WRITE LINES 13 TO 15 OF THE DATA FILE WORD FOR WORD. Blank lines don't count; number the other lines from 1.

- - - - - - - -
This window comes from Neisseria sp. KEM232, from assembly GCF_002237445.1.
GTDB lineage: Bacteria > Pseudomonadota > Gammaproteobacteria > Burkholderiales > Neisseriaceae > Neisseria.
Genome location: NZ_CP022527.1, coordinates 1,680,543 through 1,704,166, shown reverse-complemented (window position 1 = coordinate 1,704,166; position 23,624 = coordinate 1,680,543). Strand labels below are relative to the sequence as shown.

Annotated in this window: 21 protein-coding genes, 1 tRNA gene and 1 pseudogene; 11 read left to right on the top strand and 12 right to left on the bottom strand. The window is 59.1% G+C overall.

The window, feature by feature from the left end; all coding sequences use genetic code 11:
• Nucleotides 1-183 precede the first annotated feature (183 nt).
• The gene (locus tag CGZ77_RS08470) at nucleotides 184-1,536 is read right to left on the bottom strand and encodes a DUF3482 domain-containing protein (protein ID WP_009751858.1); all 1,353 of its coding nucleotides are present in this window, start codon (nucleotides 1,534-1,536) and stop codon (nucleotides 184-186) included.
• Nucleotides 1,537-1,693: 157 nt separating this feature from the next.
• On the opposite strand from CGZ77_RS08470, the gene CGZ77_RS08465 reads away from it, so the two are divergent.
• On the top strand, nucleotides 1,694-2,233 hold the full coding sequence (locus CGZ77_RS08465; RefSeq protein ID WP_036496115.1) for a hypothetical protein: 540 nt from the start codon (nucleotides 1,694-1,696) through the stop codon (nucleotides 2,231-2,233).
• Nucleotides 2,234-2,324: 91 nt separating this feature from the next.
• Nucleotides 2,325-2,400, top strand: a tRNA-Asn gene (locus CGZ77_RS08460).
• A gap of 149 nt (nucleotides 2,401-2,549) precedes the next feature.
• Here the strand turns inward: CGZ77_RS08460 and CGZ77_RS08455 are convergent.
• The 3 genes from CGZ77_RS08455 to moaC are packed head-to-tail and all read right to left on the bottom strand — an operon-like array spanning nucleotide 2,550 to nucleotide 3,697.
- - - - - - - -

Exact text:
• A gap of 149 nt (nucleotides 2,401-2,549) precedes the next feature.
• Here the strand turns inward: CGZ77_RS08460 and CGZ77_RS08455 are convergent.
• The 3 genes from CGZ77_RS08455 to moaC are packed head-to-tail and all read right to left on the bottom strand — an operon-like array spanning nucleotide 2,550 to nucleotide 3,697.